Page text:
YMTC: Defensive Strategies

OK so we are all aware that there is going to be lots of interaction this year and pushing, bumping, etc… is to be expected and you should have had your robot designed to be able to take a good amount of abuse.

Now the question: at what point does playing defense go past what was intended by the game creators and at what point level should it be penalized. After watching the webcasts for the past 2 weeks I have seen many times where a robot goes out and defends the opposite side of the field while the partners score on the opposite end of the field. Works pretty well I must say, definitely a valid strategy.

But what about teams that go out and back up and hit a robot then back up and hit a robot at high speed even continuing after getting repeated penalties for excessive ramming, a tactic that must be intended to do damage to the other robots. What should be the rule if they do it every match and continue to get similar penalties.

I would think at some point FIRST should give them a final warning then if the condition persists disqualify the team. Remember, this is different from interaction with other robots, this is backing up and ramming repeatedly.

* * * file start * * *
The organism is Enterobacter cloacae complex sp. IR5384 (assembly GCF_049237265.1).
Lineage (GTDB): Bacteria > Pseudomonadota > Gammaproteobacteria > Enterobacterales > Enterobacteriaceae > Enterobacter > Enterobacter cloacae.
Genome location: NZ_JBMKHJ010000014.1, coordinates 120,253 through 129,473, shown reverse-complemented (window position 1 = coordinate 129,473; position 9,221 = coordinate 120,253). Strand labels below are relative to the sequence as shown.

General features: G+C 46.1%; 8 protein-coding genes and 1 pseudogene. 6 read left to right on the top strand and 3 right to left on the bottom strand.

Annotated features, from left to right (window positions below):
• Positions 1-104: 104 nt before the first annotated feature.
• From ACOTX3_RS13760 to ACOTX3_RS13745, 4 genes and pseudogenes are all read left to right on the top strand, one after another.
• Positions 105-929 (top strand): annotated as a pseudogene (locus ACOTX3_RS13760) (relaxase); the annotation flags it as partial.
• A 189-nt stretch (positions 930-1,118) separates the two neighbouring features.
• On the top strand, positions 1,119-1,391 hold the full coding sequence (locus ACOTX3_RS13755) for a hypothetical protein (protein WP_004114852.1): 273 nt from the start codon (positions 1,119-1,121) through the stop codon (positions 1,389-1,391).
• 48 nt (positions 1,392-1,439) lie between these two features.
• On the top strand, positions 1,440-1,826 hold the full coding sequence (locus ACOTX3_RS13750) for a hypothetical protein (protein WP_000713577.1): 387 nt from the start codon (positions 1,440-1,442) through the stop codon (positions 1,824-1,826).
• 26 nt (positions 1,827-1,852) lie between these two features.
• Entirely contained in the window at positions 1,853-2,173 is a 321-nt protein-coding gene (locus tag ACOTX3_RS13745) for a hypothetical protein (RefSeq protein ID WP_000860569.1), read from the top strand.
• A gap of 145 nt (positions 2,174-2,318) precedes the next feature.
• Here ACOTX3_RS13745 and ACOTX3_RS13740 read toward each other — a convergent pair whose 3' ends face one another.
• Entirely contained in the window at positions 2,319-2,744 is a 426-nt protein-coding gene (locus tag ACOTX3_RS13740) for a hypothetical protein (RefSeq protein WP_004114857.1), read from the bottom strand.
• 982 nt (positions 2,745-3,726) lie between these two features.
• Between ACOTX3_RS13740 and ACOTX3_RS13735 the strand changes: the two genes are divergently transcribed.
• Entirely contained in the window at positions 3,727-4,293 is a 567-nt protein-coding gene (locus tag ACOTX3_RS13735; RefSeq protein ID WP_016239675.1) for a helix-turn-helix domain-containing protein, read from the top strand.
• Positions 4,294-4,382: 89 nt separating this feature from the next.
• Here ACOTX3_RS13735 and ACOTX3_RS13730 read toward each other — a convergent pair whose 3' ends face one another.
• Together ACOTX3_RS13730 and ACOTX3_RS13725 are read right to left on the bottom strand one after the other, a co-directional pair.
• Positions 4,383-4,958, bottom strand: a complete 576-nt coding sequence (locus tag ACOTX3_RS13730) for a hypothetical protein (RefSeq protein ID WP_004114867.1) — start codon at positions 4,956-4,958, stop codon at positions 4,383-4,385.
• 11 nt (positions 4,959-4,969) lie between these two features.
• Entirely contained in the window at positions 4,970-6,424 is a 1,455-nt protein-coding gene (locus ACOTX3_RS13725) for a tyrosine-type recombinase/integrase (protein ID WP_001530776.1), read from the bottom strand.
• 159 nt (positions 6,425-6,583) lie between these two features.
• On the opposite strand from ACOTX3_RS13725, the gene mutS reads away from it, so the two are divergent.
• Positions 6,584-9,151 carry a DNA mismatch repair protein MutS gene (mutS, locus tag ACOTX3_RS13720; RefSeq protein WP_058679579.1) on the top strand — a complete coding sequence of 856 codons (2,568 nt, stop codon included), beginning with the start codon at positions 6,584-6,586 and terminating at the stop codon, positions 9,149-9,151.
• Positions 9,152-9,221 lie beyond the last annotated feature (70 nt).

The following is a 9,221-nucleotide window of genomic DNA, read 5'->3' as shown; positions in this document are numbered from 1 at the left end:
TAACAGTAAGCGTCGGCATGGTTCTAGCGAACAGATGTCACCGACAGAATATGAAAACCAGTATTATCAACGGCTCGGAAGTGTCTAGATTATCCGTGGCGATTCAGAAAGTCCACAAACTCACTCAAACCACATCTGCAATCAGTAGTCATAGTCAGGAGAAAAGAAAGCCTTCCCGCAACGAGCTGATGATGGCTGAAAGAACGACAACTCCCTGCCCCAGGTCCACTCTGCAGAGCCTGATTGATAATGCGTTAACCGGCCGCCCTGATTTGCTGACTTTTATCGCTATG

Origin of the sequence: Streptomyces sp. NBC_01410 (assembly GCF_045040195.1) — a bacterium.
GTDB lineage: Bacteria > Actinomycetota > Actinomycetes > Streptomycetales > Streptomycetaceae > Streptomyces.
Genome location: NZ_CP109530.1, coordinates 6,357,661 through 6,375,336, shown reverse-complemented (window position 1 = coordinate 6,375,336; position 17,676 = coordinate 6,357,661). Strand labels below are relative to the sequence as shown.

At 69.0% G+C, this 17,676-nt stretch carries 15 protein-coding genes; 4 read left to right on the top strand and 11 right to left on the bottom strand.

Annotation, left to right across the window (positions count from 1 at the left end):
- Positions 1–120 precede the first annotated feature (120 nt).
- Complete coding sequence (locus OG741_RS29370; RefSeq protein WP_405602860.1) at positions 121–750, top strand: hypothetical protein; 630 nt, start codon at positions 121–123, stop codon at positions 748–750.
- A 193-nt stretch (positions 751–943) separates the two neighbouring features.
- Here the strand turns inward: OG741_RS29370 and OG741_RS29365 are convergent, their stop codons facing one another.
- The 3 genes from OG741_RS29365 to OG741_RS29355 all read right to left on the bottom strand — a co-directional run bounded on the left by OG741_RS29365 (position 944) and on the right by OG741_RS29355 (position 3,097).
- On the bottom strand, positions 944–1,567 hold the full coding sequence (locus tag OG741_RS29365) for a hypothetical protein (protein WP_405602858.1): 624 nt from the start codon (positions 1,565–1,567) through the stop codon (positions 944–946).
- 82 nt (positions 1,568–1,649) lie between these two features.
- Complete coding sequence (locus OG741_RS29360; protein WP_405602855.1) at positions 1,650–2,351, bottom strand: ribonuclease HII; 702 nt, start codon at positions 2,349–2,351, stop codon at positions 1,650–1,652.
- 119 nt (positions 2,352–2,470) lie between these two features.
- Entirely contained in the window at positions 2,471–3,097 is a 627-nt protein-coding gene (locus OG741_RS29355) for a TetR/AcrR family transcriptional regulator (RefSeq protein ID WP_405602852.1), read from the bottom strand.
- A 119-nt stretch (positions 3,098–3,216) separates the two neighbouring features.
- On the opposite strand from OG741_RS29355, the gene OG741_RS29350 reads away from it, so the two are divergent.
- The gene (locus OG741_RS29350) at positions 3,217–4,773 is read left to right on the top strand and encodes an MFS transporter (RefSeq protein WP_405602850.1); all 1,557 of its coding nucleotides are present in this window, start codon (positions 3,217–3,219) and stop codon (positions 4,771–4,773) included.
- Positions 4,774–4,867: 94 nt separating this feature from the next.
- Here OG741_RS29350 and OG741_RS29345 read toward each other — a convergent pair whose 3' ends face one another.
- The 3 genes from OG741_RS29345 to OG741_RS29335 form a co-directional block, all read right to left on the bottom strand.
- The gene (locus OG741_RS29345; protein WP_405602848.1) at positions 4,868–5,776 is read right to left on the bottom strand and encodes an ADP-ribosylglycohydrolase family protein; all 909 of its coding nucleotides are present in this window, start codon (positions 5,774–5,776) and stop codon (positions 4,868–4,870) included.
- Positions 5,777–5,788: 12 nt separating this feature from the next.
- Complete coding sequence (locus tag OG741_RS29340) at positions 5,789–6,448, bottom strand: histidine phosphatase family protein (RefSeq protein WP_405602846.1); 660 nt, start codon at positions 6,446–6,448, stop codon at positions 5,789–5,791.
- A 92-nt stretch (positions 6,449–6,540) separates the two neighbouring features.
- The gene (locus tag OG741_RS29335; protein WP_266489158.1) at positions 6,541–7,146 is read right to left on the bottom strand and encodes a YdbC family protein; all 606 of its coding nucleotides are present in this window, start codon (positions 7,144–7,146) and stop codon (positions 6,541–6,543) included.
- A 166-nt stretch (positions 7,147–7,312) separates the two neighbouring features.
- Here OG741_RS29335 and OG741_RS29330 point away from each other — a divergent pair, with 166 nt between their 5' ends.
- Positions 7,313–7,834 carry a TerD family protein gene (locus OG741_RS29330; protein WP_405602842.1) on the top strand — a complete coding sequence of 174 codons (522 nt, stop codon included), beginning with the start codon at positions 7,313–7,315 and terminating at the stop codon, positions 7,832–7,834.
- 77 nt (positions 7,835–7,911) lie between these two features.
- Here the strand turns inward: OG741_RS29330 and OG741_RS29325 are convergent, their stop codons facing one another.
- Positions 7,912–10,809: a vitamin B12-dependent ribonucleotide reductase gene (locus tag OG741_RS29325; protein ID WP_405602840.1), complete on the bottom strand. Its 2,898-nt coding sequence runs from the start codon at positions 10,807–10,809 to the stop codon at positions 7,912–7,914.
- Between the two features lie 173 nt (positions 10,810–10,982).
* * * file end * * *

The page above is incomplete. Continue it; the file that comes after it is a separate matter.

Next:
Say your the head ref, you make the call.

Rule <G25> spells out examples of violations that are both within, and beyond, the spirit of the game. The rule also clearly gives referees the authority to remove a team from the enitre competition event if a team repeatedly violates the rule. If a team displays repeated agressive play, and continues after warnings from the referees, they can and should be removed from the competition.

-dave

Using a sports analogies: During a basketball game, an opposite player (RED) is comes down the court with the ball (tetra). He (RED robot) attempts to score a 3-pointer. You (BLUE robot) intersects him and smashes him on the side of the head (hitting high), he (RED) continues to aim his shoot; you smash him again, and again and again.
Sounds like a DQ?

If some team keeps breaking rule <G25> in the same match, I would assume that the refs would disable that robot for the remander of the match. The refs are good about calling these rules so I don’t think you need to worry about getting too damaged.

GO 1403!!!

apperently, the head ref at ypsi didnt like wedges…

My reasoning for the question is that the rulings at different regionals has been very different.